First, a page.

I’ve always felt bad for the Pacers. When they were at their best, their championship window dwindled quickly thanks to LeBron and the Heat. Now, they have moved on from the Paul George era and have been stuck in the depths of mediocrity. They’re always fairly good, just never good enough. They are a talented team and a very good one on paper in my opinion, but it just seems like they can never stay healthy.
T.J. Warren erupted onto the scene in the bubble and displayed All-Star level performances but now can’t find a way to stay healthy. Myles Turner is one of the real elite defensive centers in the NBA but he has only enjoyed one full season of health in his six-year NBA career. They acquired one of the more explosive scorers in Caris LeVert but unfortunately he has never been able to stay on the court.
When you look at this team, they’re actually incredibly deep for the lack of attention they receive. Brogdon, Warren, LeVert, Sabonis, Turner, McConnell, Holiday, and their new draft pick Chris Duarte are all very valuable players, but they just can’t seem to all play at the same time.
If this team is healthy I think they’re a top-five team in the East. Last year, they were actually 6th in the league in scoring at 115 PPG. They’re usually known for their defense but that was not the case last year. They were a middle-of-the-pack team defensively but an explosive offensive bunch which gives them room for improvement this season.
If they can stay healthy and revamp that defense a bit, they will be a tough out in the playoffs for just about anybody. The Nets? Maybe not, but I can see the Pacers competing with the Bucks in a playoff series as well as the 76ers, Heat, and Knicks.
Will stacking up on bigs be successful for them?
This off-season was a very questionable one for the Cavs in my opinion. They sign center Jarrett Allen to a $100+ million dollar deal and turn around weeks later and draft another seven-footer in Evan Mobley? Not only that, but they signed Tacko Fall, Lauri Markkanen, and they still have Kevin Love at power forward.
They have two nice guards in Collin Sexton and Darius Garland, but the rumor is they will not resign Sexton, so their guard and wing depth will be scarce. I think part of that is because they are confident in Garland’s game, as am I, because he is a great playmaker and can score the ball when needed. With that being said, their backup point guard is Ricky Rubio who is a nice veteran piece but that is not a future asset, that’s a placeholder until someone better comes along.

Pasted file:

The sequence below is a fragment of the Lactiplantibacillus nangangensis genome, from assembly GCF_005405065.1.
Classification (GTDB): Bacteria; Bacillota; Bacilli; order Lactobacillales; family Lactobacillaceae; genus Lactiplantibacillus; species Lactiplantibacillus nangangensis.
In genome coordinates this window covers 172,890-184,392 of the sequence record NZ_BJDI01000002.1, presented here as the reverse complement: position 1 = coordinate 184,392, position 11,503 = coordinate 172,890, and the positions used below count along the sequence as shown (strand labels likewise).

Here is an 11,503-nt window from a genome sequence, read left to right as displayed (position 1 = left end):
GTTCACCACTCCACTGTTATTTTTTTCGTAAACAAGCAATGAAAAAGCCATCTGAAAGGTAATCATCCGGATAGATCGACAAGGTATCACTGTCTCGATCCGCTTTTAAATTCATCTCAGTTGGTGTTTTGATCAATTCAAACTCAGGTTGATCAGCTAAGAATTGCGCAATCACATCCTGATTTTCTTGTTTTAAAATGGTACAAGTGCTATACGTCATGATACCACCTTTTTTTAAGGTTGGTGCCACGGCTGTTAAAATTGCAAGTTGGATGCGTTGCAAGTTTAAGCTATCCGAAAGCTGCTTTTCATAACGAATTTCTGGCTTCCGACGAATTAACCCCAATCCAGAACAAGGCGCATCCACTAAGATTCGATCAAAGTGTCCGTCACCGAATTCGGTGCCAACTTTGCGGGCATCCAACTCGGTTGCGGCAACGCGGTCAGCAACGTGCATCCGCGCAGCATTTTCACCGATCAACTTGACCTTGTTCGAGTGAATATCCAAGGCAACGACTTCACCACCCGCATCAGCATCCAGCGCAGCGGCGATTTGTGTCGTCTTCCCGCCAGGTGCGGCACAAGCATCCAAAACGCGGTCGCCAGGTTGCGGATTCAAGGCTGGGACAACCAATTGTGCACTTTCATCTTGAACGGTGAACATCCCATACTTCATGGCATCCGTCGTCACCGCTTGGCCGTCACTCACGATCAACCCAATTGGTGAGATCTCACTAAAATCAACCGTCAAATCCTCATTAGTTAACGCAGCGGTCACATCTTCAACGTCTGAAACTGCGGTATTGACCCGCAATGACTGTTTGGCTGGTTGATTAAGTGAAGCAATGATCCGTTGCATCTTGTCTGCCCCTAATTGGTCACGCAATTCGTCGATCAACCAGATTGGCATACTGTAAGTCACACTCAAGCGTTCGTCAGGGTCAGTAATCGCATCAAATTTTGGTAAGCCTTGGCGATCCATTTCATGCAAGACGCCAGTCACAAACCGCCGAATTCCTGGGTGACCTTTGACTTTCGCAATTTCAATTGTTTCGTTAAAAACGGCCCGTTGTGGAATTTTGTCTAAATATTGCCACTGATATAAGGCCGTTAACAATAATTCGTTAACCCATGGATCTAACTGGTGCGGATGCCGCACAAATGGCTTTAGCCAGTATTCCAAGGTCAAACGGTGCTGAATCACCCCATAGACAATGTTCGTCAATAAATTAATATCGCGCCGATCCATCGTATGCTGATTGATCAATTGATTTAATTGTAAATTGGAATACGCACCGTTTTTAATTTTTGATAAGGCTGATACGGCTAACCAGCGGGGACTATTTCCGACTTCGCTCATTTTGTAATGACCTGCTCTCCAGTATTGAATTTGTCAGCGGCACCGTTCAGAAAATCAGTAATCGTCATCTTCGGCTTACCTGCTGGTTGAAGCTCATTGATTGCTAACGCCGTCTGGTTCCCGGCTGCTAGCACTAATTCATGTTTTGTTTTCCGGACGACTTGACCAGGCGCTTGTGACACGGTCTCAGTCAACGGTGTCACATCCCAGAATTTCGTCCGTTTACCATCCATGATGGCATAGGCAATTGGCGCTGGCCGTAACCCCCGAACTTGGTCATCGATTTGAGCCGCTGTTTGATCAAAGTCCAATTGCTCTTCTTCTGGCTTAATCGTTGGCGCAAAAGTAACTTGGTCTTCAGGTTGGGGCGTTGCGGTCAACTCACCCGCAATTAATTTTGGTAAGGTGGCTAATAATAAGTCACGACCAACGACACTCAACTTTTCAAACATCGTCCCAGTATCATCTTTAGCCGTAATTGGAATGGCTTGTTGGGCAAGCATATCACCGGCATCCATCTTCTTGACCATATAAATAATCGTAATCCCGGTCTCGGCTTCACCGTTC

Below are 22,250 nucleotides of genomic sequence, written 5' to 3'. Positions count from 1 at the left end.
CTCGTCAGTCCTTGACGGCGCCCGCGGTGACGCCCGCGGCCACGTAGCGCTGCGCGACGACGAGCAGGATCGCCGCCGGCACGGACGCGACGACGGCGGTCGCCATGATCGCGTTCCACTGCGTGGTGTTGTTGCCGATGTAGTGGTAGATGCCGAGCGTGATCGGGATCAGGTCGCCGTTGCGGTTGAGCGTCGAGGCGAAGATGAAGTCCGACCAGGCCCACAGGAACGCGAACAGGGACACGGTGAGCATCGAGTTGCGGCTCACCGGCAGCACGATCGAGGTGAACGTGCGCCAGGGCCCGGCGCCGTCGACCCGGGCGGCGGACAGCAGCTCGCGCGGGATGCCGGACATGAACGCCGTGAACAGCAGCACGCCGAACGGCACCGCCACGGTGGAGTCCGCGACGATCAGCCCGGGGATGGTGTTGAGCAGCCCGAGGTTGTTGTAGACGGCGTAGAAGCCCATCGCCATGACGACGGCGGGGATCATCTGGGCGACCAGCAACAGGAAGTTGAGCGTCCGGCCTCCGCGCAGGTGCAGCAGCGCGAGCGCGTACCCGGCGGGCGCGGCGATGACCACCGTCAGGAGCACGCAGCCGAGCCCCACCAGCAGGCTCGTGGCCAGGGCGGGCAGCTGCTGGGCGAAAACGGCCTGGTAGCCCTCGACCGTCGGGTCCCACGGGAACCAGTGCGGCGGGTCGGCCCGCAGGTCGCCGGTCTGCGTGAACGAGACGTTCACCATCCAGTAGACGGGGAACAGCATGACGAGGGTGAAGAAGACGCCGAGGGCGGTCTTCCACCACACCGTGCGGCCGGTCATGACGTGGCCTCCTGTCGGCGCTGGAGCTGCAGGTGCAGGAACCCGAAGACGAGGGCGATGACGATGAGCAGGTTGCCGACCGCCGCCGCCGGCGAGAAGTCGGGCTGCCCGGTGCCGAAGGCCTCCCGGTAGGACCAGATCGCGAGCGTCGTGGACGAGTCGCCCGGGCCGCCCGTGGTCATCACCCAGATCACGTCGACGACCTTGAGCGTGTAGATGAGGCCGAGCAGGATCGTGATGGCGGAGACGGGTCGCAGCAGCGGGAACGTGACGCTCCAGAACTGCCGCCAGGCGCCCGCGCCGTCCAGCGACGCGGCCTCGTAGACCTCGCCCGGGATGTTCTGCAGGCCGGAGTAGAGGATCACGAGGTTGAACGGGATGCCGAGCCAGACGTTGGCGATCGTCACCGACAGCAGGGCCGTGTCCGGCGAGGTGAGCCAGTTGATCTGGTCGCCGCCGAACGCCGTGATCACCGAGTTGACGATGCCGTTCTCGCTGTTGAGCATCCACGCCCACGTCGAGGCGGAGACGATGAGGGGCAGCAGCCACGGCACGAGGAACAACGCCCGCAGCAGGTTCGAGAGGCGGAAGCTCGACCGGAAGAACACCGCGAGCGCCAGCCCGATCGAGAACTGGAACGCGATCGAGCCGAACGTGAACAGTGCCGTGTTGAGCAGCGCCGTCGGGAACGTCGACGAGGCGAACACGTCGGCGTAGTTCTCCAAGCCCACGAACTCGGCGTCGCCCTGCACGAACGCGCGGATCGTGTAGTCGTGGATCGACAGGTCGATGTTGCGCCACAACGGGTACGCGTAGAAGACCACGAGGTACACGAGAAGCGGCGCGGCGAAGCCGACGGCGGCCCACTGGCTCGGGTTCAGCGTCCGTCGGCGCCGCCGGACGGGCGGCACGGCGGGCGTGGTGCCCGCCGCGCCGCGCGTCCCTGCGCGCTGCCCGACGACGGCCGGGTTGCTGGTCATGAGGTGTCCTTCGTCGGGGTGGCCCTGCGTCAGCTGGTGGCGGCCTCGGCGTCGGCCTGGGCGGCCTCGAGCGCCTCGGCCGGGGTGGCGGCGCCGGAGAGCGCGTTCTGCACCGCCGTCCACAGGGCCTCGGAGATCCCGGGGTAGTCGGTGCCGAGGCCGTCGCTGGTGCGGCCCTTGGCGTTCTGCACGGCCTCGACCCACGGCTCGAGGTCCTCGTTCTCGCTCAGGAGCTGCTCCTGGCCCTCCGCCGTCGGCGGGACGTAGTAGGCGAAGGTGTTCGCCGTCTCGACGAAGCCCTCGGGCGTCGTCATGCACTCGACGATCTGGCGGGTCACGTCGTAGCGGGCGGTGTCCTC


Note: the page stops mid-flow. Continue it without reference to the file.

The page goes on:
The Cavs are either naive to the modern NBA or they are some real trailblazers. It seems everybody these days is going to a small ball lineup where the power forward is really a small forward and the center is athletic enough to play perimeter defense. The Cavs said forget that we’re going to stack up on bigs, have four seven-footers and guard the paint with the quadruple towers.
The Cavs do have some good young talent. I think Garland and Mobley are going to be the two main pieces moving forward, I am just not sure if they are setting their young guys up to succeed. It might help Mobley to pair with an athletic big like Allen who can block shots, but why give Allen $100+ million when you know you’re going to pick the best center in the draft? $100 million is a lot of money for a complementary asset and although I really like Allen as a player, I think this move helps reveal the dysfunction this organization has been working under for years.
How do the young players react to adversity?
Like I said last week, the plants aren’t going to grow if you don’t water the soil. The Pistons added some good young talent in the last couple of years with Cunningham, Bey, Diallo, and Stewart but they are stuck in a losing environment. Some have the mental fortitude to acknowledge the team’s lack of success and gather more motivation to help their team win. Others notice the losses and may think, “Well we are definitely not beating the Bucks, so I’m just going to ahead and get mine tonight.”
As frequent as the losses have been for the Pistons, that sentiment creeps into the mind of the players more and more. They are hoping Cunningham is a generational piece that will transform the team into heights unrivaled since the Chauncey Billups days, but we may not be able to see consistent greatness this year. He doesn’t have a lot around him to work with and he does have the tendency to chuck up unwarranted threes, so his mental consistency will be very interesting to watch this year.
Dwane Casey has been a good head coach in the league for a long time and he understands what it takes to set and maintain a culture. I think their young pieces are in good hands with a coach like this. If they can absorb and truly comprehend the knowledge and experience Casey gives them, they will set themselves up for future success, but their response to adversity might also determine their future success.
Adversity will strike early and often with this group. They were in the bottom half of the league in some major categories last year and I do not see that changing drastically unless Cunnigham is the new LeBron. That could be the case because Cunningham‘s potential is through the roof, but I am throwing out any expectations for this young man. My expectations are a blank canvas for him because I think we expect too much out of these young players.
Sure, there are the LeBron’s and the Luka’s of the world that just hit the hardwood and never look back. On the other hand, there are also the Tony Parker’s and the Nikola Jokic’s of the world that take time to grow but once they do they exterminate all previous expectations.
There is a lot on Cunningham’s shoulders as he arrives in Detroit. At only 20 years old, he is handed the keys to a bottom dweller franchise with the expectation to turn it around into a playoff contender. Two things can be true. This team goes as far as Cunningham takes them, but he also cannot do it without the help of key role players. I don’t think they have the pieces to go where they envision yet, but when they do I think that’s when Cunningham will prosper into an elite player.